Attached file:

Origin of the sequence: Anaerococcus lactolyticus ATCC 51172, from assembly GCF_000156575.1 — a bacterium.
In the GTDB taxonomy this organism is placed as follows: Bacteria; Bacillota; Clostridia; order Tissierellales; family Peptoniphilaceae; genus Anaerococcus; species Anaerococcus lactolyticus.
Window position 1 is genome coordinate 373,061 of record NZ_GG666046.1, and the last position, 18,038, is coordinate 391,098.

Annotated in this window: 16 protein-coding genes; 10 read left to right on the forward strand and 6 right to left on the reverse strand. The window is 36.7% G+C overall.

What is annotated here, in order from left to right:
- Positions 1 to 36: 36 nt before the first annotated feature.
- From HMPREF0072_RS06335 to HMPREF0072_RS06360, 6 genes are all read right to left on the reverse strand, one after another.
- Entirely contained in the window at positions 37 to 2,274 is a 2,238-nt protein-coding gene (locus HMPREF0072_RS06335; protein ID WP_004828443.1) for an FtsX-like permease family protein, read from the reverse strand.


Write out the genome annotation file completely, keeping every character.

Origin of the sequence: Anaerococcus lactolyticus ATCC 51172, from assembly GCF_000156575.1 — a bacterium.
In the GTDB taxonomy this organism is placed as follows: Bacteria; Bacillota; Clostridia; order Tissierellales; family Peptoniphilaceae; genus Anaerococcus; species Anaerococcus lactolyticus.
Window position 1 is genome coordinate 373,061 of record NZ_GG666046.1, and the last position, 18,038, is coordinate 391,098.

Annotated in this window: 16 protein-coding genes; 10 read left to right on the forward strand and 6 right to left on the reverse strand. The window is 36.7% G+C overall.

What is annotated here, in order from left to right:
- Positions 1 to 36: 36 nt before the first annotated feature.
- From HMPREF0072_RS06335 to HMPREF0072_RS06360, 6 genes are all read right to left on the reverse strand, one after another.
- Entirely contained in the window at positions 37 to 2,274 is a 2,238-nt protein-coding gene (locus HMPREF0072_RS06335; protein ID WP_004828443.1) for an FtsX-like permease family protein, read from the reverse strand.